If the statements coming out of Washington are to be taken literally, American Republicans have seen the light and their politics will henceforth be far to the left. Hallelujah.
In the course of defending Terri Schiavo's right to remain on intravenous feeding and other medical life supports, President George Bush and Congressional leaders are defining the "sanctity of life" in an unprecedentedly earthly way.
Schiavo has been diagnosed as being in a "persistent vegetative state" since 1990. That's a medical term for a condition that's one step removed from a coma and much more severe than what the media are calling "severe brain damage" or what many politicians are calling a "mental disability." Schiavo's cerebral cortex, the portion of the brain that's wired for thought, creativity, emotion and responsiveness, doesn't function any more, and won't ever get better.
Many people, secular and otherwise, think the brain has a lot to do with what makes people human. There's a built-in bias, of course, because the brain, which does not suffer from low self-esteem, is what's telling us that the brain makes us human. If the stomach, every bit as complex, unique and essential an organ as the brain, could form thoughts, it would tell us that the stomach is what makes us human, and it wouldn't be far wrong.
Most people have allowed themselves to be swayed by their minds on this issue.
But the people making the laws in Washington don't believe this elitist left-brain ideology, brought to us by the same brainiacs who gave us theories of evolution and anthropology. Those who believe Schiavo has a right to remain on medical life support don't think her right to life depends on her having a working brain. Nor, in their argument, does the right of a fetus depend on its having a brain. Rights are about the "sanctity of life," not its braininess.
There's something very egalitarian about that.
Take Tom DeLay, leader of the majority Republican team in the House. "It won't take a miracle to help Terri Schiavo," the Texan says. "It will only take the medical care and therapy that all patients deserve."
Watch for this man to become a champion of Canadian-style medicare, which grants all citizens the right to quality medical care irrespective of their right to pay for it.
I admit DeLay shows more concern for the Schiavo case than he did for a case that never went anywhere in his home state, where Texas Children's Hospital on March 15 pulled the plug on six-month-old Sun Hudson despite protests from his mom, who believed deeply that her baby would overcome his incapacitating birth defects. I'll leave it for the cynics to say that having white skin is more important to the sanctity of human life than having a brain.
Check out some of the other statements making the rounds. Florida governor Jeb Bush, who's championed Schiavo's rights to remain in a persistent vegetative state for several years, praised Congress for overturning his state's laws because "we in government have a duty to protect the weak, disabled and vulnerable."
Watch for this man to become a champion of progressive tax laws that roll back all the tax cuts that have gone to the strong, able and all-powerful in recent times.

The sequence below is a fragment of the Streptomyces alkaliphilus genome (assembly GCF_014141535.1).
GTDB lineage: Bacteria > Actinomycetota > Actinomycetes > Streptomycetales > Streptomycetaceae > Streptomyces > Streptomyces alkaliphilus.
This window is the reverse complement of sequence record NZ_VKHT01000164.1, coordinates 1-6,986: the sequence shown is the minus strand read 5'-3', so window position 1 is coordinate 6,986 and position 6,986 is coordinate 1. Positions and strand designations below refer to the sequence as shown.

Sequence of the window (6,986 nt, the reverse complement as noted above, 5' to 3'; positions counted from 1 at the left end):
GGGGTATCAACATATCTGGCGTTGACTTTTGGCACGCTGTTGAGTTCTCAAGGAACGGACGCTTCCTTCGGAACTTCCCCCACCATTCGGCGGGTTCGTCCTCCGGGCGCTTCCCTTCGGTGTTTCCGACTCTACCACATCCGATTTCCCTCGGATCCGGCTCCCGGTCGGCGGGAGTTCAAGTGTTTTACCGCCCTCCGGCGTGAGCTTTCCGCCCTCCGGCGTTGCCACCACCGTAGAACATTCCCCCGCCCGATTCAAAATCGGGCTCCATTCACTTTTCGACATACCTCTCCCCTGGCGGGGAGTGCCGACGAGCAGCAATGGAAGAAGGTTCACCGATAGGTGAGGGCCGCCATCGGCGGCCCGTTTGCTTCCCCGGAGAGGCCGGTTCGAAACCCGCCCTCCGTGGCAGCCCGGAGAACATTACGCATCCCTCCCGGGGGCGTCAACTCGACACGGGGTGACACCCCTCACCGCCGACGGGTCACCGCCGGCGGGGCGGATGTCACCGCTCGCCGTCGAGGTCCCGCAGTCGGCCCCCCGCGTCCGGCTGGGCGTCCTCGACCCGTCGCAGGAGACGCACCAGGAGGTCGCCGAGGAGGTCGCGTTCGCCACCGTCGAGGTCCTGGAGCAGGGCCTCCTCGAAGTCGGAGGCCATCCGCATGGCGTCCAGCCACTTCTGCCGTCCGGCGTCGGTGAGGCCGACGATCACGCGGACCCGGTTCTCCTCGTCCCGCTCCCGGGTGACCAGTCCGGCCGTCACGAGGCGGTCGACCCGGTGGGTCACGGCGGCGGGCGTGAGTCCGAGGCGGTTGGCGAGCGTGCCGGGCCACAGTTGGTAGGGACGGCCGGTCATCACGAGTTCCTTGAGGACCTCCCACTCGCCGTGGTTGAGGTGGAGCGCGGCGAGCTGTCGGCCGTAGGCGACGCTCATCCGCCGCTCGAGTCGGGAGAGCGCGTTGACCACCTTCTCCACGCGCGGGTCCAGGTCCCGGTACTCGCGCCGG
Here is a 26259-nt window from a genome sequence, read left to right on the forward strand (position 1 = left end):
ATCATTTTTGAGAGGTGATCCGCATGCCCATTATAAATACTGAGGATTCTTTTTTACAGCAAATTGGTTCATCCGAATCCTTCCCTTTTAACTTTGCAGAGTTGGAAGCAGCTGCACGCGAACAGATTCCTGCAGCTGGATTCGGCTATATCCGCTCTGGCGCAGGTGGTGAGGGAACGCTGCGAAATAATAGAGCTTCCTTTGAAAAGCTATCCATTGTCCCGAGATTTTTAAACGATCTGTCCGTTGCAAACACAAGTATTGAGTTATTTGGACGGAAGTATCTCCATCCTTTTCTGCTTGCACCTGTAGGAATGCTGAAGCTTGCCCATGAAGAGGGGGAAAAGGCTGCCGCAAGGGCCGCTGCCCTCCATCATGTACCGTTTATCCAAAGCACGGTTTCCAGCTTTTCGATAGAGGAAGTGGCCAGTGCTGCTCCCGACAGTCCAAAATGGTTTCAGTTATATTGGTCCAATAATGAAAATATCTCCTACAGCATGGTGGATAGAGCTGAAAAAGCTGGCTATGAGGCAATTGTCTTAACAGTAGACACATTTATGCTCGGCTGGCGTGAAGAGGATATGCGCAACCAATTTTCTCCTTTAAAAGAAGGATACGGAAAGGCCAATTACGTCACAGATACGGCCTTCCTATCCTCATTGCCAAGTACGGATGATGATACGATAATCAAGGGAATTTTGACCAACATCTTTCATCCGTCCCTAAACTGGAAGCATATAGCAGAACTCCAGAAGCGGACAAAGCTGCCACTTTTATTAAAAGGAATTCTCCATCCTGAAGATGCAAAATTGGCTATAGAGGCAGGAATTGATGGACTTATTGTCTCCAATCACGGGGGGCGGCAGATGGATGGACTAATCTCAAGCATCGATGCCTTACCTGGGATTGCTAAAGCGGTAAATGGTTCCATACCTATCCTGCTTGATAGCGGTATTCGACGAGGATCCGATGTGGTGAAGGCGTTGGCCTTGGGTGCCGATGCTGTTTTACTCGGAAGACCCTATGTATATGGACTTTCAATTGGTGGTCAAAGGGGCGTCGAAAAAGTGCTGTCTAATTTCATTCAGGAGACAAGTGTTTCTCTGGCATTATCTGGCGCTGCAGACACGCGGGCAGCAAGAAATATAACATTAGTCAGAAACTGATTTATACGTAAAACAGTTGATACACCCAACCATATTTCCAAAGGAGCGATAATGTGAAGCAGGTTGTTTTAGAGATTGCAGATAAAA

When I read that statement, it clicked in my mind that I rarely see disabled people out in public or on the streets when I'm in the U.S., the way I'm used to seeing them on the street in Canada. I always assumed it was because U.S. streets were designed for cars and drivers, not people, let alone people with disabilities. But now I'm looking to see the rights of disabled people getting big-time support.
Senate majority leader Dr. Bill Frist, who's led the charge on the Schiavo case in that house, said the law rushed through Washington during the Easter holidays to prolong her persistent vegetative state will allow her parents to claim her constitutional rights prohibiting "the withholding of food, water or medical treatment necessary to sustain life."
Watch for this man to be sent to the United Nations, where the U.S. has always voted, often alone, against the human right to food, water or medical treatment. On second thought, I'd rather see him sent to the World Trade Organization, which is presently going through a major fight as leaders of citizen organizations try to get the WTO to recognize that the right to food and water and governments' duty to protect that right take precedence over "the rights" of trade, as if trade had any rights that could be conceived in language appropriate for the dignity and sanctity of the human person.
President Bush, after signing the law giving carriage of the Schiavo case to federal court, said, "In a case like this one, where there are serious questions and substantial doubts, our society, our laws and our courts should have a presumption in favour of life.'
That's another way of describing the precautionary principle, much beloved by environmentalists because it recognizes that the richness, complexity, surprises and mystery of life surpass all understanding of science and regulators, so we need to err on the side of safety.
Until he made this statement, President Bush had always favoured a bring-it-on attitude to new technologies, especially those related to genetic engineering, without any concern for unacticipated and unmanageable risks. Maybe I'm naive to interpret these words from Washington literally. Or maybe I misunderstand the cult group that uses Christian churches as a front organization to run politics. That group believes that the sanctity of life depends on an otherworldly soul that inhabits the body, an invisible BlackBerry that provides direct communication with the maker, but not on anything functioning within the body, lowly animal things like brains or stomachs or other organs that need support and healing - and therefore rights - from others. Maybe that's why Washington legislators who proclaim the right to life in fact have no regard for it whatsoever.